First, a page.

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Academic freedom endures after 9/11

Lecturer says fears after 9/11 attacks didn’t materialize.
Friday, September 29, 2006 | 12:00 a.m. CDT; updated 5:36 a.m. CDT, Monday, July 14, 2008

Although problems exist, the face of academic freedom in the years following Sept. 11 is not as grim as it could be, the feature lecturer said during a discussion Thursday evening at MU’s School of Law.

The panel discussion is the first event in MU’s Difficult Dialogues Initiative, a campaign to increase discussion of sensitive topics on university campuses.

The initiative is funded by a $100,000 grant from the Ford Foundation.

“We’re very pleased that this Difficult Dialogues project is under way,” said Chancellor Brady Deaton, who moderated the discussion.

The event’s featured lecturer, Robert O’Neil, was optimistic about the academic outlook.

“Things have turned out considerably less ominous than most of us would have anticipated,” O’Neil said. “Much of what we feared on Sept. 12 and the days and weeks after hasn’t materialized.”

O’Neil said that many expected the academic community to turn in on itself, placing faculty and students at odds with restrictive school administrators.

However, he said, in most cases, university administrations have been remarkably supportive of faculty members. This cooperation affords teachers room to express opinions.

“There’s been no shortage of outspoken university professors,” O’Neil said.

However, he said, several states have passed legislation which could infringe upon university professors’ ability to speak freely.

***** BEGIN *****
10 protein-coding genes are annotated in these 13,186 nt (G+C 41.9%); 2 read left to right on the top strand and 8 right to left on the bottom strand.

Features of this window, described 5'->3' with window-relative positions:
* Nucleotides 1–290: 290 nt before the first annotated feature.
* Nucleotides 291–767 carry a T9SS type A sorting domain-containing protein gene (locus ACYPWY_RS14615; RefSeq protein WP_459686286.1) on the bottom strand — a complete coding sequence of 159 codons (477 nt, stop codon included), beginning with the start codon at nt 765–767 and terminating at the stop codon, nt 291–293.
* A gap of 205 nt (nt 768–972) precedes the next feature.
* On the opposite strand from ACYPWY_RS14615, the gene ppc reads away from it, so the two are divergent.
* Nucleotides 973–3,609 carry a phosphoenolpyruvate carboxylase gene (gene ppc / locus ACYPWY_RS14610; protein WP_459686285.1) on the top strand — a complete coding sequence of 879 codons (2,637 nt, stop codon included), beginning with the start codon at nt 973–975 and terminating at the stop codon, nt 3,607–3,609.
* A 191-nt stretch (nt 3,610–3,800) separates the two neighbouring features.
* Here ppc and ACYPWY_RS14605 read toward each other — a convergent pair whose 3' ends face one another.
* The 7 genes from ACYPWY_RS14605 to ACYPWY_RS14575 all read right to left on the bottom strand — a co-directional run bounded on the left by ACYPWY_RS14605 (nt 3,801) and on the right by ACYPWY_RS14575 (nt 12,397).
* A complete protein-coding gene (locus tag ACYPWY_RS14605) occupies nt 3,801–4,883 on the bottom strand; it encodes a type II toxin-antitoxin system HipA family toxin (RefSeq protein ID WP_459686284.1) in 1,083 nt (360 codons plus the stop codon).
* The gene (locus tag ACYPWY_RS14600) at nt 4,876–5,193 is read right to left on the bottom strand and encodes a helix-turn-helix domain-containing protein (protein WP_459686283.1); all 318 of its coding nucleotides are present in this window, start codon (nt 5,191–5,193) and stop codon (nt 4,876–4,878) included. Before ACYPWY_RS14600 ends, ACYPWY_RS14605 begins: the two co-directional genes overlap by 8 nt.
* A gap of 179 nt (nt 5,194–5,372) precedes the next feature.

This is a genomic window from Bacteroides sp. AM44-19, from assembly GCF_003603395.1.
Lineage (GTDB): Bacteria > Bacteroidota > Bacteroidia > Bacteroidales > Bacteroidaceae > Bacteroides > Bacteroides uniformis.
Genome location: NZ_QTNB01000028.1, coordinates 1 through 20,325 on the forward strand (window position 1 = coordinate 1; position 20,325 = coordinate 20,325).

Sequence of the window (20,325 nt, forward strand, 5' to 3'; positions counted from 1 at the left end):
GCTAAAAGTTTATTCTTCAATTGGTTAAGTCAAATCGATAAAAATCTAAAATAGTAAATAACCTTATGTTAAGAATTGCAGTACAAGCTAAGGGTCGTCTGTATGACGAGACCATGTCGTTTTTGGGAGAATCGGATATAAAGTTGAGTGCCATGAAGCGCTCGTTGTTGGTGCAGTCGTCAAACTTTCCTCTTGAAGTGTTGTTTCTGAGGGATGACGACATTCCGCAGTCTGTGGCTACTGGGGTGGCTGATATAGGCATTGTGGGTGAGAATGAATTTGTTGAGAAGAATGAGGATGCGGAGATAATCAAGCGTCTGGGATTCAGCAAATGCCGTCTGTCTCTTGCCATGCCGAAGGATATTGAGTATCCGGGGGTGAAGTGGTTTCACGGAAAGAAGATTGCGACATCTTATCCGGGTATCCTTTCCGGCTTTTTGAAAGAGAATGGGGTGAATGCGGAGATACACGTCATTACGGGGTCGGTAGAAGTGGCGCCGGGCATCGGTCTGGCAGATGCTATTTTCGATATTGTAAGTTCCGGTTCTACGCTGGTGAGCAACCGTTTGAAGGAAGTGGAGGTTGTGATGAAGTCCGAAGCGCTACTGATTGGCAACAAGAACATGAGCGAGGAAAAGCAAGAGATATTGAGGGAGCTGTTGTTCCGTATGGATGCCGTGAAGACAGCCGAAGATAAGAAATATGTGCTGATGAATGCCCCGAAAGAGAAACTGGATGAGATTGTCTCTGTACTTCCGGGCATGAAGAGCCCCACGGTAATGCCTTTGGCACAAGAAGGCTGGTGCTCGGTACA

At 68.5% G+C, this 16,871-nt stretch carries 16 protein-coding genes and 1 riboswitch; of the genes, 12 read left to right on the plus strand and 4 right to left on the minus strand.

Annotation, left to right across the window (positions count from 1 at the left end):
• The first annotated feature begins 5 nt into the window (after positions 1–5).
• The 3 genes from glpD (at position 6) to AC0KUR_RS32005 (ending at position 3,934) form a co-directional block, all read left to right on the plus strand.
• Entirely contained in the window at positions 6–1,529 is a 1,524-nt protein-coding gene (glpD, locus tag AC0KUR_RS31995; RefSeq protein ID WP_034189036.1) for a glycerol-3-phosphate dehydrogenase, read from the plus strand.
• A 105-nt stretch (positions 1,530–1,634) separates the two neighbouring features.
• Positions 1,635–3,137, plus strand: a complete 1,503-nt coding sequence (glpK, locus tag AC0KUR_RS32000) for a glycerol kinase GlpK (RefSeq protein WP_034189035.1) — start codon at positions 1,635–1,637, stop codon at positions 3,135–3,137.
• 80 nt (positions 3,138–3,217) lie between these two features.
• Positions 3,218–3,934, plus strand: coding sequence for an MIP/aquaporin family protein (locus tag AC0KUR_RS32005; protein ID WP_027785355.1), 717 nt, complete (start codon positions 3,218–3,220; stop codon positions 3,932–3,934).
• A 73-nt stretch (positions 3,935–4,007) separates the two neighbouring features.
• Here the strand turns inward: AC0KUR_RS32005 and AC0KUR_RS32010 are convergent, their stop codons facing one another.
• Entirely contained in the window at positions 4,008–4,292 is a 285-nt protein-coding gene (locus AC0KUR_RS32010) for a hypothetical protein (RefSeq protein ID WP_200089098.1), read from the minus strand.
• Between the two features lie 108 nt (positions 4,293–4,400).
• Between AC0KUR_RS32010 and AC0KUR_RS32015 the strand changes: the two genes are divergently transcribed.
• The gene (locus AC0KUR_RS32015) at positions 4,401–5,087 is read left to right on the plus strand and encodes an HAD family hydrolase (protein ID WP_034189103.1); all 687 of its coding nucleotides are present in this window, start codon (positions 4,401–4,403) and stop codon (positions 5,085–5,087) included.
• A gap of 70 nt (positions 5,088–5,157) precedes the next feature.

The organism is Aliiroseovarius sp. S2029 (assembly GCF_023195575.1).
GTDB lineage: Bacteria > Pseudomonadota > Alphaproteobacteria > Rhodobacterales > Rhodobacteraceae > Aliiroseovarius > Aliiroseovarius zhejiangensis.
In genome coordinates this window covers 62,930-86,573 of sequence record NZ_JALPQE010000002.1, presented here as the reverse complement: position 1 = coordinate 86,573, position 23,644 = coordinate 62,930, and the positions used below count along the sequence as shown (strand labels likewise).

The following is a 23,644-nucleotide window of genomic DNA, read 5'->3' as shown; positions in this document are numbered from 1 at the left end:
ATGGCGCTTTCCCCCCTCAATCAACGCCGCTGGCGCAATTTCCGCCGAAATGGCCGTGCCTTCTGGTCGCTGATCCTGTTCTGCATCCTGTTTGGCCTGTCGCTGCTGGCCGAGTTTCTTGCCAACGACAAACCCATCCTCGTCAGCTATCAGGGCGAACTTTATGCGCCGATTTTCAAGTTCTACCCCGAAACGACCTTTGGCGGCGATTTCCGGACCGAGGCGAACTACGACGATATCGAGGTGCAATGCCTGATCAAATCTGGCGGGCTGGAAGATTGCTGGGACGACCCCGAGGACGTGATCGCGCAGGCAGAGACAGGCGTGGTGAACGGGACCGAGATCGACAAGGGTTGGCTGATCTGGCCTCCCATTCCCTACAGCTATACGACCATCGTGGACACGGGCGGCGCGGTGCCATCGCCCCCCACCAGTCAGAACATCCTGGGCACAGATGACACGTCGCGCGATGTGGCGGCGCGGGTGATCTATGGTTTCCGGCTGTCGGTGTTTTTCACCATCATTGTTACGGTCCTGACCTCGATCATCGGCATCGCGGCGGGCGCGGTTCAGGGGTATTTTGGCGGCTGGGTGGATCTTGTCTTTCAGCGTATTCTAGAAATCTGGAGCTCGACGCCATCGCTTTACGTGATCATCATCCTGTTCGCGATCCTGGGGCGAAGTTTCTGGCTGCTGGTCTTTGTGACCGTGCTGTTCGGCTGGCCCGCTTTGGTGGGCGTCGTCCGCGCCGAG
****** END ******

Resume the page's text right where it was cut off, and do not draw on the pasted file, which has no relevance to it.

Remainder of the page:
For example, a law passed in Ohio requires all prospective state employees, including teachers, to pass a loyalty oath. O’Neil said the questions in the oath are extremely vague and open to a good deal of interpretation, making them very difficult to answer to the state’s satisfaction.

Vicky Riback Wilson, a former member of the Missouri House of Representatives and a discussion panelist, said that the Missouri General Assembly has attempted to dictate what was best for the academic environment.

In an incident shortly after Sept. 11, student reporters at KOMU/Channel 8 chose to wear patriotic lapel pins while on air, a practice which the journalism school had prohibited for years.

The state legislature ruled that the students should be allowed to wear the pins.

Riback Wilson said that at first the university forced students not to wear the pins, but the state later threatened the school with budget cuts and MU capitulated.

“When they start to cut the budget by $500,000, it gets people’s attention,” Riback Wilson said.

She cited another incident in which the state legislature attempted to dictate how Missouri universities should offer tenure, specifically to a professor who published a book on a topic with which many of the legislators disagreed.

Riback Wilson said such incidents hamper the autonomy of the university system, which, in turn, abridges academic freedom.

She said that in such situations professors are wary of stimulating discussion and students do not feel free to express their opinions.

Paul Miller, a professor of rural sociology and a member of the discussion panel, said that to maintain a superior higher education system, universities must educate the public about the perils of abridgement of academic freedoms.

Universities must also broaden public understanding of how academic freedom can be strengthened.


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